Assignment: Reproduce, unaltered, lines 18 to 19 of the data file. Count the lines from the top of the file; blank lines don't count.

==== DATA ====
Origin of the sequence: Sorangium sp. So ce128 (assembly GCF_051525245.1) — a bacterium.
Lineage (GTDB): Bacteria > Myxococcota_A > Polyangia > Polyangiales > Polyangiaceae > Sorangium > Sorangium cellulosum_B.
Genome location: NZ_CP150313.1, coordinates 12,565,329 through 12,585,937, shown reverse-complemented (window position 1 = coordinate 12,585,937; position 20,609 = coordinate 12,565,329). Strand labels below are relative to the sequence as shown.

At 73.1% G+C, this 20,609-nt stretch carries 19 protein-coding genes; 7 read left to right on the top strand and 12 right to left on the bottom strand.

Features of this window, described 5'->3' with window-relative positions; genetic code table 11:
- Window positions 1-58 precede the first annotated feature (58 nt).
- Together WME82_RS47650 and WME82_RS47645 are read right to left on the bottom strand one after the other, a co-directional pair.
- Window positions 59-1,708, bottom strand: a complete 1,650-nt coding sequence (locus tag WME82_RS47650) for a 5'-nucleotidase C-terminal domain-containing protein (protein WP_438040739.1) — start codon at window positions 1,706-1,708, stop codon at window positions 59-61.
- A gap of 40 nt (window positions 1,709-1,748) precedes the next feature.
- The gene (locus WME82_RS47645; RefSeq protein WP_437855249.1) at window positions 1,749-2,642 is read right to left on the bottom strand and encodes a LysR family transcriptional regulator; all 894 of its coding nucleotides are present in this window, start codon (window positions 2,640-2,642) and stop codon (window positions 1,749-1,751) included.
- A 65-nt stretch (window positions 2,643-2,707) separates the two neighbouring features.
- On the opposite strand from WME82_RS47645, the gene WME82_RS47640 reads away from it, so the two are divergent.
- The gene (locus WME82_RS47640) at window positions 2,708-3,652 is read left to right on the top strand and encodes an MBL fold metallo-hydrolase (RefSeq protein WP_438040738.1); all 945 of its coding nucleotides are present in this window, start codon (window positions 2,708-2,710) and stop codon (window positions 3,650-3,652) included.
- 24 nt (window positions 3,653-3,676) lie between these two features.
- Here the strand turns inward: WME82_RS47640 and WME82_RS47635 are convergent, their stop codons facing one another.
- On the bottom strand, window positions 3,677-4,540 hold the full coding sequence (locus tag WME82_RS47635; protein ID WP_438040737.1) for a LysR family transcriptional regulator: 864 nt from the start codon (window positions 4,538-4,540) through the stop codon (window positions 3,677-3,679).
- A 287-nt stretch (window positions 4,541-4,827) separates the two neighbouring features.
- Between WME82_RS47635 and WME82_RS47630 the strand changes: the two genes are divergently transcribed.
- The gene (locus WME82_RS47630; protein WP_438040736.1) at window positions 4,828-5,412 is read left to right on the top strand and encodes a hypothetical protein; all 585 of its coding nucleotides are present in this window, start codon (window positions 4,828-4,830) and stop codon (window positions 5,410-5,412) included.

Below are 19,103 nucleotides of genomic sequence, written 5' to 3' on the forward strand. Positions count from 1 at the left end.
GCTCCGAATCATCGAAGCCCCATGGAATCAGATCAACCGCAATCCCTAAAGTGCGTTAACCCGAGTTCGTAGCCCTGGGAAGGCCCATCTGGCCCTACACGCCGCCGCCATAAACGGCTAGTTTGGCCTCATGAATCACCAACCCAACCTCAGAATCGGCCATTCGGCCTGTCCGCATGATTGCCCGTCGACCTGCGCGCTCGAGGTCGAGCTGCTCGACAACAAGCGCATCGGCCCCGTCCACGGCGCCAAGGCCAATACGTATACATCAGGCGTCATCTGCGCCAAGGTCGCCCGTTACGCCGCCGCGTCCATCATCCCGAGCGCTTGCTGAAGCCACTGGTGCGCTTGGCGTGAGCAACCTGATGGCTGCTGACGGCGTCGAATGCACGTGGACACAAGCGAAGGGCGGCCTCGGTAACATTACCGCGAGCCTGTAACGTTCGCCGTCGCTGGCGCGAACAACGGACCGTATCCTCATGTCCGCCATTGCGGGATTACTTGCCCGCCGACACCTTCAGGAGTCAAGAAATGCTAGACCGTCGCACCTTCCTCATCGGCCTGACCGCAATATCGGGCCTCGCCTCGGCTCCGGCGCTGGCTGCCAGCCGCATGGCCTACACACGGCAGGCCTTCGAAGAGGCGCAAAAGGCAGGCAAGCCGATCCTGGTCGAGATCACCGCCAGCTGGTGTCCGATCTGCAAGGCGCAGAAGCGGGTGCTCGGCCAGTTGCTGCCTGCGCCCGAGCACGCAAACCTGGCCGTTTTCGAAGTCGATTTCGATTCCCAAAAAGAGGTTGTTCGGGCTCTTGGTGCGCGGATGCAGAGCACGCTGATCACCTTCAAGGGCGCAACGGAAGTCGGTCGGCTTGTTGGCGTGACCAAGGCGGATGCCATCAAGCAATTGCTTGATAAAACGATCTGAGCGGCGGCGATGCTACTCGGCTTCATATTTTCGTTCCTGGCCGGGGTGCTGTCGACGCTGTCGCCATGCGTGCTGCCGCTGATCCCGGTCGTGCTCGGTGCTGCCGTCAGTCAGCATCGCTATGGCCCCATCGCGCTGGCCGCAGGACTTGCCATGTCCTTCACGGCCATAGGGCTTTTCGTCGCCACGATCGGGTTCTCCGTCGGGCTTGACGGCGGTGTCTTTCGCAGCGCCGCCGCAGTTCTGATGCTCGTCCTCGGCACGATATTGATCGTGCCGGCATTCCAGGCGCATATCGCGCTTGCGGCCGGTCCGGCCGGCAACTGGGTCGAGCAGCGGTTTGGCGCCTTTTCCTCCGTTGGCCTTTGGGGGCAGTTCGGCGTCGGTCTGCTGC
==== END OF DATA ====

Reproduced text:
- Between WME82_RS47635 and WME82_RS47630 the strand changes: the two genes are divergently transcribed.
- The gene (locus WME82_RS47630; protein WP_438040736.1) at window positions 4,828-5,412 is read left to right on the top strand and encodes a hypothetical protein; all 585 of its coding nucleotides are present in this window, start codon (window positions 4,828-4,830) and stop codon (window positions 5,410-5,412) included.